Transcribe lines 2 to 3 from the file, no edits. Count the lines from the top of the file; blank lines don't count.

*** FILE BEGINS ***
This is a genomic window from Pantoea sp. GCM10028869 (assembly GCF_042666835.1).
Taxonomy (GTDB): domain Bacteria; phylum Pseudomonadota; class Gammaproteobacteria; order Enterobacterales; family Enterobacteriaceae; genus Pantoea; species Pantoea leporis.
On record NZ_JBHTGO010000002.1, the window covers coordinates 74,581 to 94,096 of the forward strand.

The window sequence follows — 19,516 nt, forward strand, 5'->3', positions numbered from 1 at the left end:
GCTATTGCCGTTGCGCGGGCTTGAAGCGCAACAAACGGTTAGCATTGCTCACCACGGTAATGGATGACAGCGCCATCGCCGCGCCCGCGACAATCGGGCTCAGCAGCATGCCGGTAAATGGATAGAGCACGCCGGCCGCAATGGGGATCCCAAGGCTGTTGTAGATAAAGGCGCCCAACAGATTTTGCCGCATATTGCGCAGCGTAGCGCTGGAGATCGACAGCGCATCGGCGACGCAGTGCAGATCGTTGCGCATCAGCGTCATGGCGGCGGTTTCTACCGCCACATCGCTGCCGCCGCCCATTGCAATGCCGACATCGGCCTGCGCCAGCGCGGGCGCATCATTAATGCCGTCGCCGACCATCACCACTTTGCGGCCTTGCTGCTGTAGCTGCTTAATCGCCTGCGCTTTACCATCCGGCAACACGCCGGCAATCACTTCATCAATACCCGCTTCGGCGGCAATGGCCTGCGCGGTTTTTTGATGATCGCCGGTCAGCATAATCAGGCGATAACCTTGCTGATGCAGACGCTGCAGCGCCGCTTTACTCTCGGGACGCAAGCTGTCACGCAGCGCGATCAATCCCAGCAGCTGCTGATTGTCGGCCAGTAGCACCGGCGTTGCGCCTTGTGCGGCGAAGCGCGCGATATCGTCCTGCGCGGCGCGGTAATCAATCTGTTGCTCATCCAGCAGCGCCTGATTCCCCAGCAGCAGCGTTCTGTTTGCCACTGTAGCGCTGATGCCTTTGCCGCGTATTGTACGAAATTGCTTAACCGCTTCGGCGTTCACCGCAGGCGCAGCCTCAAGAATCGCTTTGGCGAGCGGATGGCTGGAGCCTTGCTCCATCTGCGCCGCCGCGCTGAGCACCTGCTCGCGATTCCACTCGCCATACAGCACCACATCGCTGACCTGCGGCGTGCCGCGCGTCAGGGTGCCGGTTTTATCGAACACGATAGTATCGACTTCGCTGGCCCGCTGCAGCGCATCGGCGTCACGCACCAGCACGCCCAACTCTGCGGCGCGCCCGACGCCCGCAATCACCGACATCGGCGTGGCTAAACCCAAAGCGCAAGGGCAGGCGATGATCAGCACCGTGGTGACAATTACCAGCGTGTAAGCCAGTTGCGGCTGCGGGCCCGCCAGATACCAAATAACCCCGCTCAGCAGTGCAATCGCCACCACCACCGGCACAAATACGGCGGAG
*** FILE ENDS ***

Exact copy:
Taxonomy (GTDB): domain Bacteria; phylum Pseudomonadota; class Gammaproteobacteria; order Enterobacterales; family Enterobacteriaceae; genus Pantoea; species Pantoea leporis.
On record NZ_JBHTGO010000002.1, the window covers coordinates 74,581 to 94,096 of the forward strand.